- Welcome offer: $200 cash bonus when you spend $500 within three months of account opening
- Annual fee: $0
- APR: 14.99 percent to 23.74 percent, variable
The Chase Freedom Unlimited® may not be quite as deluxe as the Chase Sapphire Reserve®, but it’s still a great travel rewards credit card for borrowers who may be deterred by the latter’s hefty annual fee. The Chase Freedom Unlimited earns cardmembers 5 percent cash back on travel purchased through Chase Ultimate Rewards, 5 percent cash back on grocery store purchases (not including Target® or Walmart® purchases) on up to $12,000 spent in the first year, 3 percent back on dining and drugstore purchases and a flat 1.5 percent cash back on everything else (making it a versatile rewards credit card for frequent travelers).
Unlike some other Chase credit cards, this option has no annual fee, which is a definite perk for borrowers new to the world of credit card rewards or who may not want the commitment of a pricier, more premium card. Additionally, the Freedom Unlimited offers a nice welcome bonus of $200 in bonus cash when you spend $500 in the first three months.
American Express® Gold Card: Best for dining
- Rewards: 4X Membership Rewards points on restaurants; 4X points on Uber Eats purchases; 4X points at U.S. supermarkets (up to $25,000 in purchases per year, then 1X points); 3X points on flights booked directly with airlines or through amextravel.com; 2X points on rental cars booked through amextravel.com; 1X points on everything else
- Welcome offer: 60,000 points when you spend $4,000 in the first six months
- Annual fee: $250
- APR (For Pay Over Time): 15.99 percent to 22.99 percent, variable
The American Express Gold Card is a great choice if you dine out frequently (or, in the age of COVID-19, purchase a lot of takeout). The card earns an impressive 4X points on restaurants, including takeout and delivery, plus 4X points on Uber Eats purchases and 4X points on up to 25,000 in supermarket purchases per year (then 1X points). The card also earns a solid amount of rewards on air travel and rental car purchases and offers a standard rate of 1X points on everything else.
This American Express credit card comes with a generous welcome offer of 60,000 points when you spend $4,000 in the first six months. Amex Membership Rewards points are some of the most valuable rewards points, with a redemption value of approximately 2 cents per point if you redeem them with airline and hotel partners, according to The Points Guy. The $250 annual fee is higher than some other rewards cards, but savvy spenders will more than make up for it in rewards earned over the course of a year.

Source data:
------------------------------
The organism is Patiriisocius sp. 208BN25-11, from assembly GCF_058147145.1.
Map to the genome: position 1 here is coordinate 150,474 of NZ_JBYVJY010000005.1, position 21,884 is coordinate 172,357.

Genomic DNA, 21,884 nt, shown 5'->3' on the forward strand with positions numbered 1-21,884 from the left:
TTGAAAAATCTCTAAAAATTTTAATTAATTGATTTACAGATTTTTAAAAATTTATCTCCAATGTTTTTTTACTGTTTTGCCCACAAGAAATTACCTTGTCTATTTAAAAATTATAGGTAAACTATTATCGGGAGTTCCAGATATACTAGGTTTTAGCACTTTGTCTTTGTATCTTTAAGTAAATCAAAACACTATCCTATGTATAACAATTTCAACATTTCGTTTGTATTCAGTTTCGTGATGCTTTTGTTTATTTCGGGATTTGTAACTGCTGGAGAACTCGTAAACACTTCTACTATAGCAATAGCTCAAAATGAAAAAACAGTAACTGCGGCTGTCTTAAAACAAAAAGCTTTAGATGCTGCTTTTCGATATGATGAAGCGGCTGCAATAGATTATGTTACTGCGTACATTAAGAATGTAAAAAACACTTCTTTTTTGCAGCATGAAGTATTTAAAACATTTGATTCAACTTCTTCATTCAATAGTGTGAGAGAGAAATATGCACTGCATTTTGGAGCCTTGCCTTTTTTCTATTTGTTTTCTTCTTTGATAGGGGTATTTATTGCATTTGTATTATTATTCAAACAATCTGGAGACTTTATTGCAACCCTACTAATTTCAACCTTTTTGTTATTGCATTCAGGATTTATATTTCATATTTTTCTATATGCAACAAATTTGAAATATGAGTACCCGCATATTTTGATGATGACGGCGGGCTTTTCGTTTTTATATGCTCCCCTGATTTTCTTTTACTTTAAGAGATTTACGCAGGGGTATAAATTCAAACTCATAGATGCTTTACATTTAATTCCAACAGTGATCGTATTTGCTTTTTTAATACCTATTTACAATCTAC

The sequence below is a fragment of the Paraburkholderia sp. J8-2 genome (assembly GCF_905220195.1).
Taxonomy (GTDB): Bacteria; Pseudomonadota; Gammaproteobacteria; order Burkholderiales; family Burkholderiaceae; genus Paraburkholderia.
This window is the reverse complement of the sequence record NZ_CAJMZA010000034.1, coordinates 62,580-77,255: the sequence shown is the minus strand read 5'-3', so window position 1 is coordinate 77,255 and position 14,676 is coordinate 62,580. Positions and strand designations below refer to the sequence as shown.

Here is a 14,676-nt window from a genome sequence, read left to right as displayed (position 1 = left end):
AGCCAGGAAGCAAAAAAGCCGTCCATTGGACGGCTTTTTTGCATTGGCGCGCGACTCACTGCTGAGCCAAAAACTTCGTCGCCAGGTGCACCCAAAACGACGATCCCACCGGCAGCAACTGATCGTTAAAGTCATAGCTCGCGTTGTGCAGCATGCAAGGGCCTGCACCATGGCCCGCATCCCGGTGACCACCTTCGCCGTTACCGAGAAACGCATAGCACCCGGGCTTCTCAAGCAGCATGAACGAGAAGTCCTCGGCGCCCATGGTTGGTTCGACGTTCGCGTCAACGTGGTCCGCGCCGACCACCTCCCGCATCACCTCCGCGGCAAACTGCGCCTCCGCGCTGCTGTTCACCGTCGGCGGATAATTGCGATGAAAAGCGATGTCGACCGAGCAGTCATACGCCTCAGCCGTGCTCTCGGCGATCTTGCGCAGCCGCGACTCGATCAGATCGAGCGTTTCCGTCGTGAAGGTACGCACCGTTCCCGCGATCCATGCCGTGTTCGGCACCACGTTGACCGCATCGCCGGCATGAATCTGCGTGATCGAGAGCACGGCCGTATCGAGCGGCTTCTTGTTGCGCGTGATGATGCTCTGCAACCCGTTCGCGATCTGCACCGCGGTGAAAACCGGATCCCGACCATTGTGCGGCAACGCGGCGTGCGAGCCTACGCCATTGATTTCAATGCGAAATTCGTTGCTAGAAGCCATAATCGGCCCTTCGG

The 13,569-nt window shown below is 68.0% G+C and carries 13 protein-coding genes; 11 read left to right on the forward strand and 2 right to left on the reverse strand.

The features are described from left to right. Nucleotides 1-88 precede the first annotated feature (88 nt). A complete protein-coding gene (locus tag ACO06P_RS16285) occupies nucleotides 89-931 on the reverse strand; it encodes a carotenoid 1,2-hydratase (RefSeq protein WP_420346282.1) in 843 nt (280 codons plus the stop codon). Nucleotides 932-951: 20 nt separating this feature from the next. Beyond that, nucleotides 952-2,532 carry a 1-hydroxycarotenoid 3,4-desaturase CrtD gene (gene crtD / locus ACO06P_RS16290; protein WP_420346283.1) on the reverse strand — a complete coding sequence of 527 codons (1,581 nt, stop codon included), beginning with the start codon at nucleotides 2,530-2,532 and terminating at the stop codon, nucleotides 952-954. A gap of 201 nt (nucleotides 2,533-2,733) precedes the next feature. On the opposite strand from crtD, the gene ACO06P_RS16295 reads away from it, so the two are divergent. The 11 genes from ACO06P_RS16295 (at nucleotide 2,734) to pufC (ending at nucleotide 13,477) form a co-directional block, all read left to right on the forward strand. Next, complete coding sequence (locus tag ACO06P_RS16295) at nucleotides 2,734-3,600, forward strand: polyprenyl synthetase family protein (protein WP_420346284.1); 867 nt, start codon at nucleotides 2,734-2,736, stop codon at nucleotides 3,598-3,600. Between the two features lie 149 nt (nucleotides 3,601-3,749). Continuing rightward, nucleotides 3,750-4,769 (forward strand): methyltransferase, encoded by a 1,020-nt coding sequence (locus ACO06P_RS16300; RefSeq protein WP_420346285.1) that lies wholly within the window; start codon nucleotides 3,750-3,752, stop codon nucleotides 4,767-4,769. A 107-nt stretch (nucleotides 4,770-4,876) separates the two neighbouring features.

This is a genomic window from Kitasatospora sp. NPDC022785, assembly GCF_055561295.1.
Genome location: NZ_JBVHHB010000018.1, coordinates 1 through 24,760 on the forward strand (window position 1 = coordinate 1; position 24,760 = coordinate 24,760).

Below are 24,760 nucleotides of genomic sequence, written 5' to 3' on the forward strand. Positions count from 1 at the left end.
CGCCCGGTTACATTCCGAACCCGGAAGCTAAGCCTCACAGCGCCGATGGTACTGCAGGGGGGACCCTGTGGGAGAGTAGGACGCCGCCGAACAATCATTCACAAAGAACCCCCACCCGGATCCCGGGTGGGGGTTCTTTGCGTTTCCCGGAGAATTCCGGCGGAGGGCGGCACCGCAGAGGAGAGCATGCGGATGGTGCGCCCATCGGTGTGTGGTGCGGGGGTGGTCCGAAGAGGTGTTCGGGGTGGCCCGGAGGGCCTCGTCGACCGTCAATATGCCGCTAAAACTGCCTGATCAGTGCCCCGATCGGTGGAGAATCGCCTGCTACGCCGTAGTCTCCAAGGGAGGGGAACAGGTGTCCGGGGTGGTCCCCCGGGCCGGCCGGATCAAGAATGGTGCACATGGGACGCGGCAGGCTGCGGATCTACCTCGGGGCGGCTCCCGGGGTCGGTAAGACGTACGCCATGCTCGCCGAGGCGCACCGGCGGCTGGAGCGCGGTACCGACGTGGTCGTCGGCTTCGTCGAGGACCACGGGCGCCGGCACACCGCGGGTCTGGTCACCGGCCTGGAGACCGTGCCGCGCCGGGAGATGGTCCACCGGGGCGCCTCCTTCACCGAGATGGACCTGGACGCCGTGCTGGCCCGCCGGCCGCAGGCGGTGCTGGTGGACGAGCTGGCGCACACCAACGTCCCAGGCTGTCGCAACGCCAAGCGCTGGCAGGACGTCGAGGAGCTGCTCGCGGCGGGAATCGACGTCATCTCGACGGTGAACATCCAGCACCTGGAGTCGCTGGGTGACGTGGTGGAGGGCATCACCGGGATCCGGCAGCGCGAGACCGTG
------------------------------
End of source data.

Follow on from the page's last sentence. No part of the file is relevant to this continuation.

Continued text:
Rewards credit cards FAQ
What credit score do you need to qualify for a rewards credit card?
Top-notch cards require good or excellent credit in order to qualify, however, there are plenty of good rewards credit cards that accept applications from borrowers with fair credit.
How much are points worth?
The exact value of the points you earn with a rewards credit card depends on both the card issuer and how you plan to redeem the points. A general rule of thumb is that 1 point is equivalent to about 1 cent.
How do you redeem credit card rewards?
You can typically redeem your rewards via your online account, your card’s mobile app or over the phone, though redemption options vary depending on the card at hand. Common redemption options include cash, statement credits, travel credits and gift cards.
The bottom line
Rewards credit cards are a great way to earn extra on everyday expenses and purchases. The best rewards credit cards have serious earning potential, along with a host of other benefits like travel perks, fraud protection and more. When possible, we recommend paying off your card’s balance in full each month in order to maximize your earnings and avoid accumulating interest.
Learn more: Are rewards credit cards worth it?